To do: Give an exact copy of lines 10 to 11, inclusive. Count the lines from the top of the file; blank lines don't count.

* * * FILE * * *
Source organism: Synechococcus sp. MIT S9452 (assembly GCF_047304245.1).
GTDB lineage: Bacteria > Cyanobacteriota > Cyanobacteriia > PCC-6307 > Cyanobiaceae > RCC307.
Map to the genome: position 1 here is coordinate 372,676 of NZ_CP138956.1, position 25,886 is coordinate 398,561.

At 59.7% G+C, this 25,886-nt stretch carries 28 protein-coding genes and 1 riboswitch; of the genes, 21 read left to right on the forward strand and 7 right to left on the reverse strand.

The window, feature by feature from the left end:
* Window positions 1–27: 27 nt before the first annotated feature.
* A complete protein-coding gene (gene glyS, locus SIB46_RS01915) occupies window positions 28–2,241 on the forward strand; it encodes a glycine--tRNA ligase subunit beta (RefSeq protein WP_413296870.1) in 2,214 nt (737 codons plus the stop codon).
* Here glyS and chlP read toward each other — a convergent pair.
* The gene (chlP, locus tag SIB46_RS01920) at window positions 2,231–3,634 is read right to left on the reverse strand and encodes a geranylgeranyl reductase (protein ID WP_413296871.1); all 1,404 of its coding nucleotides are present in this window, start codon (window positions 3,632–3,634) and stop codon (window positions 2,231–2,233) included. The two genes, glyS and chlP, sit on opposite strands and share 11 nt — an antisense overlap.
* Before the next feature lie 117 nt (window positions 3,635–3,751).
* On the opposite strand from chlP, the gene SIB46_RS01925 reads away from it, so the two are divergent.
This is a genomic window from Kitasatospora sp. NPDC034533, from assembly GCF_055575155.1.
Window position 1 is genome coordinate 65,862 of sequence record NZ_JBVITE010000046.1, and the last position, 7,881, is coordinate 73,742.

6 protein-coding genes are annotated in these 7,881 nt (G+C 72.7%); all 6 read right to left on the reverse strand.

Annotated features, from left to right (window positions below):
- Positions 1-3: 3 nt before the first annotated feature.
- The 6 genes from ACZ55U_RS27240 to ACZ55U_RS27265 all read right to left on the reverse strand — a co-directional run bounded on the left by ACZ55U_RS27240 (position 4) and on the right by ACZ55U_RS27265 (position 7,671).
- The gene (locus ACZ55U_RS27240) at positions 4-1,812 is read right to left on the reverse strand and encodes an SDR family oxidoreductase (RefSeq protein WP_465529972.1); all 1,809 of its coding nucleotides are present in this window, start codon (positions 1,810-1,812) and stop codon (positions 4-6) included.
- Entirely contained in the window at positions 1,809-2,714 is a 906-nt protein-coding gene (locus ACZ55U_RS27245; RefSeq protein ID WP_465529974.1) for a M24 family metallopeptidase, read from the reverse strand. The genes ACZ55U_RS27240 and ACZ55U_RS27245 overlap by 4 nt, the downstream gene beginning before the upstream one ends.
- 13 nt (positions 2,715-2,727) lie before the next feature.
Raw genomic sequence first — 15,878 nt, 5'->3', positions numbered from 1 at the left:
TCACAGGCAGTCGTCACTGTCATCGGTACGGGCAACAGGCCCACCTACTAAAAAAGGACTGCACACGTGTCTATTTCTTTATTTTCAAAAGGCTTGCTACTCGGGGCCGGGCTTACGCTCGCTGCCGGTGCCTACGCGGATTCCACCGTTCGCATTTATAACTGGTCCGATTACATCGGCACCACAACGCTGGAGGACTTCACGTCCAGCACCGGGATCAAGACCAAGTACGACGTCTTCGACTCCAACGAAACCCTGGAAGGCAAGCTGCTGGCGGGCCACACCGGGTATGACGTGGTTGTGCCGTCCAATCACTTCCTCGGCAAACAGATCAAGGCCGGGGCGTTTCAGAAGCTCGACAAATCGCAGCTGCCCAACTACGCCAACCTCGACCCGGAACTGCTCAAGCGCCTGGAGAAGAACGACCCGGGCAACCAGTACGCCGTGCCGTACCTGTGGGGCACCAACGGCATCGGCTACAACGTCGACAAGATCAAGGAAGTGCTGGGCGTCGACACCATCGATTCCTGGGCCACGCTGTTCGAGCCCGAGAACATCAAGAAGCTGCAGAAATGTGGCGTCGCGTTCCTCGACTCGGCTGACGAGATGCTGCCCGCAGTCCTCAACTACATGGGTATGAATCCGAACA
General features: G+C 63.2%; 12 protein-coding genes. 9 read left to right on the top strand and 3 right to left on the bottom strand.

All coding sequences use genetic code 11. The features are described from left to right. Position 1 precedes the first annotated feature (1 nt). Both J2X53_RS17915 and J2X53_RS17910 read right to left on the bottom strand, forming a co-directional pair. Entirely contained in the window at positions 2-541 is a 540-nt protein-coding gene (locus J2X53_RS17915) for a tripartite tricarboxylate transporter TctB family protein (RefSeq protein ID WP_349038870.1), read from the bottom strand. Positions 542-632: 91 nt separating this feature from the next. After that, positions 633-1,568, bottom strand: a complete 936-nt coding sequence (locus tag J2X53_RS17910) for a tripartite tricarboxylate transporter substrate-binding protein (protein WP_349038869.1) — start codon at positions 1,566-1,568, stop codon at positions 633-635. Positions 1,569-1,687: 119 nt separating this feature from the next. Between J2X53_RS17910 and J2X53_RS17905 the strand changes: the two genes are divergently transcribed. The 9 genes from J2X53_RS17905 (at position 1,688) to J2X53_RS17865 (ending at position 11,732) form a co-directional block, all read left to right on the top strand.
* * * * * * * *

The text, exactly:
* Before the next feature lie 117 nt (window positions 3,635–3,751).
* On the opposite strand from chlP, the gene SIB46_RS01925 reads away from it, so the two are divergent.